Mount Saint Elias

Above: First sited in 1741 by Europeans, Mount Saint Elias, 2008. Courtesy National Park Service. Right: Fort Necessity, French and Indian War.

Fort Necessity

Pre-Revolution Timeline - The 1700s


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  • Timeline

  • 1750 Detail

    June 24, 1750 - British Parliament enacts the Iron Act to protect their iron forges from American competition and control the iron trade in the colonies.

    Iron Forge

    While the British were glad to see that the American colonies could provide the raw materials that they desired, there was a caution within the forges of Great Britain that the competition from American forges for their finished iron goods, i.e. steel, rolled iron, and articles manufactured with iron, would be detrimental to their business. And although the Iron Act of 1750 gets little notice compared to later acts of British control, and taxation, of their colonial brethren such as the Stamp Act, Sugar Act, and those many other Intolerable Acts, it was one of the first salvos from the European side of that Atlantic pond that they would protect themselves first, and consider those American colonists much further down the line.

    It was not the first such measure. British Parliament had been controlling its various possessions around the world in their series of Trade and Navigation Acts within the reign of King George II, on the throne for twenty-three years by 1850. The Iron Act would protect his subjects in Great Britain's finished iron goods industry, as well as save money on the cheaper raw iron from the Americas instead of buying it from Sweden and Russia, their suppliers for most of the previous century. The need for another supplier, however, was exacerbated during the War of Spanish Succession, when Sweden'a and Russia's bar iron was excluded from England. It was fortunate and profitable to make the change to the colonies with a potential savings of L180,000 per year.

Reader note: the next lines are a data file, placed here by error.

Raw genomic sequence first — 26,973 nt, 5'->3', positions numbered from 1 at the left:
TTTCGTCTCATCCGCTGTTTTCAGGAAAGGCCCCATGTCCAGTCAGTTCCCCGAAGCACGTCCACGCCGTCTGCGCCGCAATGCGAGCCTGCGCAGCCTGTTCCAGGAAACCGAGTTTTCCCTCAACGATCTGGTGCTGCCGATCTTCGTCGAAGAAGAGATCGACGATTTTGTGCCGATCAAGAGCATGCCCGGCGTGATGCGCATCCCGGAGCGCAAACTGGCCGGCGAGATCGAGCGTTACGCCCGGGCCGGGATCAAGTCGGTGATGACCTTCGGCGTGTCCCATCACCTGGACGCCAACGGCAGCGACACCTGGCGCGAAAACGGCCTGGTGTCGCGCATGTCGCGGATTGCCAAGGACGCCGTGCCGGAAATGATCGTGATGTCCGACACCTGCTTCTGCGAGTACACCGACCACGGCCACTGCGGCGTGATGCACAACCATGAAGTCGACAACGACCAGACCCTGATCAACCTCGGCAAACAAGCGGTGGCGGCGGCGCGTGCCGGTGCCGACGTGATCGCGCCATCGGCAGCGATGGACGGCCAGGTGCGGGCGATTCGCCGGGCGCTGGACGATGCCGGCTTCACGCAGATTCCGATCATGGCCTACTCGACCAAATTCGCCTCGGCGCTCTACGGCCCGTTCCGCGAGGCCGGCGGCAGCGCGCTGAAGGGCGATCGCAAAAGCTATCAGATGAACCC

So what did all this jabber mean? Well, the notes of the Act tell most of the story.

    Note 1: Pig iron made in the British colonies, may be imported free; and bar iron into the port of London.

    Note 2: Penalty of exporting, or carrying bar iron coastwide, except for the King's yards.

    Note 3: Officers granting any cocquet for exporting thereof, to forfeit L200 and his office.

    Note 4: No bar iron to be carried coastwide, unless the duty be paid.

    Note 5: Penalty of carrying by land any such iron beyond ten miles from London.

    Note 6: Oath to be made of the place where the iron was made, and to whom consigned.